Front Page Titles (by Subject) SCENE XXIV. - The Works of Christopher Marlowe, vol. 2
SCENE XXIV. - Christopher Marlowe, The Works of Christopher Marlowe, vol. 2 
The Works of Christopher Marlowe, ed. A.H. Bullen (London: John C. Nimmo, 1885). Vol. 2.
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Drums and Trumpets. EnterKing Henry, theKing Of Navarre, Epernoun, Bartus, Pleshè, Soldiers, and Attendants.
- Brother of Navarre, I sorrow much
- That ever I was prov'd your enemy,
- And that the sweet and princely mind you bear
- Was ever troubled with injurious wars.
- I vow, as I am lawful king of France,
- To recompense your reconcilèd love,
- With all the honours and affections
- That ever I vouchsaf'd my dearest friends.
- It is enough if that Navarre may be
- Esteemèd faithful to the king of France,
- Whose service he may still command till death.
- Thanks to my kingly brother of Navarre.
- Then here we'll lie before Lutetia-walls,
- Girting this strumpet city with our siege,
- Till, surfeiting with our afflicting arms,
- She cast her hateful stomach to the earth
- Enter a Messenger.
- An it please your majesty, here is a friar of the order of the Jacobins, sent from the President of Paris, that craves access unto your grace.
- Let him come in.
- [Exit Mess.
- Enter Friar, with a letter.
- I like not this friar's look:
- 'Twere not amiss, my lord, if he were search'd.
- Sweet Epernoun, our friars are holy men,
- And will not offer violence to their king
- For all the wealth and treasure of the world.—
- Friar, thou dost acknowledge me thy king?
- Ay, my good lord, and will die therein.
- Then come thou near, and tell what news thou bring'st.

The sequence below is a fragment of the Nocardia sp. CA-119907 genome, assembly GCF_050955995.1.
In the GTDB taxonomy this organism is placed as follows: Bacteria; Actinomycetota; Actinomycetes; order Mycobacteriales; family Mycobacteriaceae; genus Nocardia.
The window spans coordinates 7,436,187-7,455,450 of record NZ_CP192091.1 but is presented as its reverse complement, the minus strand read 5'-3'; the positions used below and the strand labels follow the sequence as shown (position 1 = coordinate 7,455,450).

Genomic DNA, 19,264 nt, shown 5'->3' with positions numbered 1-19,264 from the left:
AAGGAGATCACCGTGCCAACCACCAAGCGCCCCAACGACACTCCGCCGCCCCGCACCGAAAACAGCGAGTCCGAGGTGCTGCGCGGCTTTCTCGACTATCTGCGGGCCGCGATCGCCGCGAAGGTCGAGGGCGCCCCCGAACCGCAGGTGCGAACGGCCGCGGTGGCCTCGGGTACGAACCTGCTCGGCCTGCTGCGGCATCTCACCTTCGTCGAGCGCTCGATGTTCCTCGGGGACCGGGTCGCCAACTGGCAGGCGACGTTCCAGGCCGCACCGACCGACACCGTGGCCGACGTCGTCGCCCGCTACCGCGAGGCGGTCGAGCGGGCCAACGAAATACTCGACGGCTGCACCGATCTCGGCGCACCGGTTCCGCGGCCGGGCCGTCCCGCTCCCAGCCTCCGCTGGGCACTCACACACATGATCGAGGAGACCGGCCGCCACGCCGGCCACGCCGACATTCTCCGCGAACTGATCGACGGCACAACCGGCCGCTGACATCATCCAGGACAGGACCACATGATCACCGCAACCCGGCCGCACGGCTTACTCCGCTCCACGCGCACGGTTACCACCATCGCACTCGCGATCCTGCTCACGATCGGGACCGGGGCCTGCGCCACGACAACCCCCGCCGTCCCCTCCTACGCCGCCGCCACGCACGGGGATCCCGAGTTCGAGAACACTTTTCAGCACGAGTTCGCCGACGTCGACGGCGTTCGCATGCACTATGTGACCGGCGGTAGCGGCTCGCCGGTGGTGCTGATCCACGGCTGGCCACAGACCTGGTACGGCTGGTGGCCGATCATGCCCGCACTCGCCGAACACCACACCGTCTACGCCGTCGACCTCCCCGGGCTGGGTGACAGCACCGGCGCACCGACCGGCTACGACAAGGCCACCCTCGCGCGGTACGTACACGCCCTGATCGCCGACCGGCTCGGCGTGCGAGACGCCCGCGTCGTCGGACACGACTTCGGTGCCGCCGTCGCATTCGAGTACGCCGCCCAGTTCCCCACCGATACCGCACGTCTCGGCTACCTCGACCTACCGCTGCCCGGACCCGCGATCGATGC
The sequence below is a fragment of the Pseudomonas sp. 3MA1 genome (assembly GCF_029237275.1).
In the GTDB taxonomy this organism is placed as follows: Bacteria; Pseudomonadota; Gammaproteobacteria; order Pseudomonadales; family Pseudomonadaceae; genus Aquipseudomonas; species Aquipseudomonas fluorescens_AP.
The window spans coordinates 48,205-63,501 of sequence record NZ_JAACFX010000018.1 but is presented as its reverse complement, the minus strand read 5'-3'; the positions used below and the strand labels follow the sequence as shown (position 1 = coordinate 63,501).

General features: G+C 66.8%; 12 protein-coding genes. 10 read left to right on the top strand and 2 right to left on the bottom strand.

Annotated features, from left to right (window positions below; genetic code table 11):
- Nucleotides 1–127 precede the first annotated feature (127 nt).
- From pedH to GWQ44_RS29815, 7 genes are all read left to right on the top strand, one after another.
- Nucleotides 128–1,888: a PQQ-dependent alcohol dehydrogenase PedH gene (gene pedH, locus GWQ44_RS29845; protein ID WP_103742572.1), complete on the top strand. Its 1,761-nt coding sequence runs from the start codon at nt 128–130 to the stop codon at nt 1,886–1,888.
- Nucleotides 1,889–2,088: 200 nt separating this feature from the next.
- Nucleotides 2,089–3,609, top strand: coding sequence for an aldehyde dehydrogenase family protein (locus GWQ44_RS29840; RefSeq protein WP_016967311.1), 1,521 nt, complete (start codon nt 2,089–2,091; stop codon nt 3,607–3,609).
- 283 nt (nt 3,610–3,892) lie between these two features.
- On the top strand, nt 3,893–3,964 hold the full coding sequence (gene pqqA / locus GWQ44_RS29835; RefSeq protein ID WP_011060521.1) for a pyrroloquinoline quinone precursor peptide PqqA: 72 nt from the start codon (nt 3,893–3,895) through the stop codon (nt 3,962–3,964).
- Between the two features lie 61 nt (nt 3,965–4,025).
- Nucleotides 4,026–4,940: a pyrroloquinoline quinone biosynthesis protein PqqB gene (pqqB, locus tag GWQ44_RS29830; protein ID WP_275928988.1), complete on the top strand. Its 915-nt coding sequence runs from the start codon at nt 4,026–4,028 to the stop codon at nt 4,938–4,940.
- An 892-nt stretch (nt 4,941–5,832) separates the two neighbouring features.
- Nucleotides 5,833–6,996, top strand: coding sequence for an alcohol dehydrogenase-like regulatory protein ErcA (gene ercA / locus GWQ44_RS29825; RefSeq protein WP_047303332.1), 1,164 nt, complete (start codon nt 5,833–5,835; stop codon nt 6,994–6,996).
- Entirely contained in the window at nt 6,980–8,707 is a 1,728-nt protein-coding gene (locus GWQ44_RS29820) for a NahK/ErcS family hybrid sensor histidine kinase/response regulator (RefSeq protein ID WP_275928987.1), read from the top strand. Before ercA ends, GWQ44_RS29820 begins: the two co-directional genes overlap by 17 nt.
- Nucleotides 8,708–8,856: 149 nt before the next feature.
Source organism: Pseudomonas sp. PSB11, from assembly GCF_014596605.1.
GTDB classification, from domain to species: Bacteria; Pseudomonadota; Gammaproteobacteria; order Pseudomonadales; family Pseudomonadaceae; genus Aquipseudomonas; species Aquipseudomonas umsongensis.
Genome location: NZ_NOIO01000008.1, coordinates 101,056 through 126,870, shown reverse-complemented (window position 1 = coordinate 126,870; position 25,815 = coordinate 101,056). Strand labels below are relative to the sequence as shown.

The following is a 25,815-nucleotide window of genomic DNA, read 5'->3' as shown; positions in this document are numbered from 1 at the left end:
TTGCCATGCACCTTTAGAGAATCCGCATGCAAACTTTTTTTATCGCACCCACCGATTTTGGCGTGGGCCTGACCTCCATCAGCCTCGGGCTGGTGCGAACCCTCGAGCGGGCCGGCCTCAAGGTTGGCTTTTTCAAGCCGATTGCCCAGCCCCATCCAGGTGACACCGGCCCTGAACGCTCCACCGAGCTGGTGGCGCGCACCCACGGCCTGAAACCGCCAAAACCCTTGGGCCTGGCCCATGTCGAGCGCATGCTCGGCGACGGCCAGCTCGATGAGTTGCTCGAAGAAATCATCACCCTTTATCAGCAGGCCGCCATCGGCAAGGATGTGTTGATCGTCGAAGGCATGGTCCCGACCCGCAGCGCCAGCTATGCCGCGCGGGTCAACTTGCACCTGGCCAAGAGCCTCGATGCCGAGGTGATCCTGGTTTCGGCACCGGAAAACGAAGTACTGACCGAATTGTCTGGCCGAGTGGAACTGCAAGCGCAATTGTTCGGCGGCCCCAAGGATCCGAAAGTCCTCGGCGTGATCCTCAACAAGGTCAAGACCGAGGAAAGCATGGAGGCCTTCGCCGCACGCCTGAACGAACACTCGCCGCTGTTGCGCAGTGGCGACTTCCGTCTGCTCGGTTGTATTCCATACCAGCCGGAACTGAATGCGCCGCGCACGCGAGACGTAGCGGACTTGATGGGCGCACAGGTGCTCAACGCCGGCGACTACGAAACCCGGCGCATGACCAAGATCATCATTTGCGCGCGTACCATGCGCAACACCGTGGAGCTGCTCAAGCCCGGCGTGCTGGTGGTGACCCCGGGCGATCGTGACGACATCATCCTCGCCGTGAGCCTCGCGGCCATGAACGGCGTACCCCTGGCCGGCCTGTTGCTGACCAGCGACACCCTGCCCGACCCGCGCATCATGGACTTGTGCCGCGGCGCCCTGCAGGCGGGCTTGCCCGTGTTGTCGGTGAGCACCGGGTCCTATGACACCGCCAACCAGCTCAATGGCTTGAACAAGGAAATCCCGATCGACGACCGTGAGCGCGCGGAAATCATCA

- My lord,
- The President of Paris greets your grace,
- And sends his duty by these speedy lines,
- Humbly craving your gracious reply.
- [Gives letter
- I'll read them, friar, and then I'll answer thee.
- Sancte Jacobe, now have mercy upon me!
- [Stabs the king with a knife, as he reads the letter; and then the king gets the knife, and kills him.
- O my lord, let him live a while!
- No, let the villain die, and feel in hell
- Just torments for his treachery.
- What, is your highness hurt?
- Yes, Navarre; but not to death, I hope.
- God shield your grace from such a sudden death!—
- Go call a surgeon hither straight. [Exit an Attendant.
- What irreligious pagans' parts be these,
- Of such as hold them of the holy church!
- Take hence that damnèd villain from my sight.
- [Attendants carry out the Friar's body.
- Ah, had your highness let him live,
- We might have punish'd him to his deserts!
- Sweet Epernoun, all rebels under heaven
- Shall take example by his punishment,
- How they bear arms against their sovereign.—
- Go call the English agent hither straight:
- [Exit an Attendant.
- I'll send my sister England news of this,
- And give her warning of her treacherous foes.
- Enter a Surgeon.
- Pleaseth your grace to let the surgeon search your wound?
- The wound, I warrant ye, is deep, my lord.—
- Search, surgeon, and resolve me what thou see'st.
- [The Surgeon searches the wound
- Enter the English Agent.
- Agent for England, send thy mistress word
- What this detested Jacobin hath done.
- Tell her, for all this, that I hope to live;
- Which if I do, the papal monarch goes